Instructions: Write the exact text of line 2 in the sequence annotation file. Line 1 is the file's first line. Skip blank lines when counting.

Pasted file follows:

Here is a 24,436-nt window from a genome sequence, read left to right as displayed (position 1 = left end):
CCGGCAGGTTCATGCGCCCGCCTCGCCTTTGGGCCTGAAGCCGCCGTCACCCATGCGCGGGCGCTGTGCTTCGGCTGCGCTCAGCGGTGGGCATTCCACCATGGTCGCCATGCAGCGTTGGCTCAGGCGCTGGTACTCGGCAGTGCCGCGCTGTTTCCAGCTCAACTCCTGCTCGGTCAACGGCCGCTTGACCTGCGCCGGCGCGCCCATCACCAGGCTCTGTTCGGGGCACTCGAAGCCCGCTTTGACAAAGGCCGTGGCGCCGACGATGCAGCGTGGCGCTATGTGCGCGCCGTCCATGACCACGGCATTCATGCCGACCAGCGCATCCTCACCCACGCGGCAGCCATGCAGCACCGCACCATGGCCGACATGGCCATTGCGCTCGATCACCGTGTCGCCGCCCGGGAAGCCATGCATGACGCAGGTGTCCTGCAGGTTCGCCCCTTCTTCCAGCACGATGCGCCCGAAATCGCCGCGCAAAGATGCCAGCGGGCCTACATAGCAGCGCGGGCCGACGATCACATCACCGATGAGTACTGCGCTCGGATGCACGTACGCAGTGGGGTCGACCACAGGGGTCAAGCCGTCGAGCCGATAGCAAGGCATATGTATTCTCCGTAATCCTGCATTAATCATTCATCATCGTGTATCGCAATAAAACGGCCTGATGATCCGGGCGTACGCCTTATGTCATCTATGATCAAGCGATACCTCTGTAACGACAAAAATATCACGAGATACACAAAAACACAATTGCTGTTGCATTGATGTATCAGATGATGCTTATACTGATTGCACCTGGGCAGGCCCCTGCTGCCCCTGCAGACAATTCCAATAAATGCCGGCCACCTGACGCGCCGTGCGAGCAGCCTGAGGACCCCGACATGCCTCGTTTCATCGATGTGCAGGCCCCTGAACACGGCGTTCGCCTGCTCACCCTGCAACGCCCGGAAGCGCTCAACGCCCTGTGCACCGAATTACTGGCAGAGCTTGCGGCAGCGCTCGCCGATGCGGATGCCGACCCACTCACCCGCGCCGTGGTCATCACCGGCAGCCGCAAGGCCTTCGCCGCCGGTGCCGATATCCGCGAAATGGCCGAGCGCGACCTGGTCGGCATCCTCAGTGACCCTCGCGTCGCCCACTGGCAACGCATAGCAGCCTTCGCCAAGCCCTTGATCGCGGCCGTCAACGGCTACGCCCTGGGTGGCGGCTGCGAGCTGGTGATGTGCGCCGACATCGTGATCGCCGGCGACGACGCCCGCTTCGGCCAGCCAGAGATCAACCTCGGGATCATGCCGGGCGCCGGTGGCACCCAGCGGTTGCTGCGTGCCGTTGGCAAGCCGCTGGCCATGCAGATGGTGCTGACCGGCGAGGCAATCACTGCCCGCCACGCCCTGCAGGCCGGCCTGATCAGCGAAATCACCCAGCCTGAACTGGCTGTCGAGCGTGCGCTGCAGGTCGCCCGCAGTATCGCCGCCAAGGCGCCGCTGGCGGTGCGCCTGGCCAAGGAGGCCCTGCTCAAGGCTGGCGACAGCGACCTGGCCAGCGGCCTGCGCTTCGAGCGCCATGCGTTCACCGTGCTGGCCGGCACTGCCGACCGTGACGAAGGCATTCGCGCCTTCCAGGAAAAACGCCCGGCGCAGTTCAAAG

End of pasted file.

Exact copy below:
CCGGCAGGTTCATGCGCCCGCCTCGCCTTTGGGCCTGAAGCCGCCGTCACCCATGCGCGGGCGCTGTGCTTCGGCTGCGCTCAGCGGTGGGCATTCCACCATGGTCGCCATGCAGCGTTGGCTCAGGCGCTGGTACTCGGCAGTGCCGCGCTGTTTCCAGCTCAACTCCTGCTCGGTCAACGGCCGCTTGACCTGCGCCGGCGCGCCCATCACCAGGCTCTGTTCGGGGCACTCGAAGCCCGCTTTGACAAAGGCCGTGGCGCCGACGATGCAGCGTGGCGCTATGTGCGCGCCGTCCATGACCACGGCATTCATGCCGACCAGCGCATCCTCACCCACGCGGCAGCCATGCAGCACCGCACCATGGCCGACATGGCCATTGCGCTCGATCACCGTGTCGCCGCCCGGGAAGCCATGCATGACGCAGGTGTCCTGCAGGTTCGCCCCTTCTTCCAGCACGATGCGCCCGAAATCGCCGCGCAAAGATGCCAGCGGGCCTACATAGCAGCGCGGGCCGACGATCACATCACCGATGAGTACTGCGCTCGGATGCACGTACGCAGTGGGGTCGACCACAGGGGTCAAGCCGTCGAGCCGATAGCAAGGCATATGTATTCTCCGTAATCCTGCATTAATCATTCATCATCGTGTATCGCAATAAAACGGCCTGATGATCCGGGCGTACGCCTTATGTCATCTATGATCAAGCGATACCTCTGTAACGACAAAAATATCACGAGATACACAAAAACACAATTGCTGTTGCATTGATGTATCAGATGATGCTTATACTGATTGCACCTGGGCAGGCCCCTGCTGCCCCTGCAGACAATTCCAATAAATGCCGGCCACCTGACGCGCCGTGCGAGCAGCCTGAGGACCCCGACATGCCTCGTTTCATCGATGTGCAGGCCCCTGAACACGGCGTTCGCCTGCTCACCCTGCAACGCCCGGAAGCGCTCAACGCCCTGTGCACCGAATTACTGGCAGAGCTTGCGGCAGCGCTCGCCGATGCGGATGCCGACCCACTCACCCGCGCCGTGGTCATCACCGGCAGCCGCAAGGCCTTCGCCGCCGGTGCCGATATCCGCGAAATGGCCGAGCGCGACCTGGTCGGCATCCTCAGTGACCCTCGCGTCGCCCACTGGCAACGCATAGCAGCCTTCGCCAAGCCCTTGATCGCGGCCGTCAACGGCTACGCCCTGGGTGGCGGCTGCGAGCTGGTGATGTGCGCCGACATCGTGATCGCCGGCGACGACGCCCGCTTCGGCCAGCCAGAGATCAACCTCGGGATCATGCCGGGCGCCGGTGGCACCCAGCGGTTGCTGCGTGCCGTTGGCAAGCCGCTGGCCATGCAGATGGTGCTGACCGGCGAGGCAATCACTGCCCGCCACGCCCTGCAGGCCGGCCTGATCAGCGAAATCACCCAGCCTGAACTGGCTGTCGAGCGTGCGCTGCAGGTCGCCCGCAGTATCGCCGCCAAGGCGCCGCTGGCGGTGCGCCTGGCCAAGGAGGCCCTGCTCAAGGCTGGCGACAGCGACCTGGCCAGCGGCCTGCGCTTCGAGCGCCATGCGTTCACCGTGCTGGCCGGCACTGCCGACCGTGACGAAGGCATTCGCGCCTTCCAGGAAAAACGCCCGGCGCAGTTCAAAG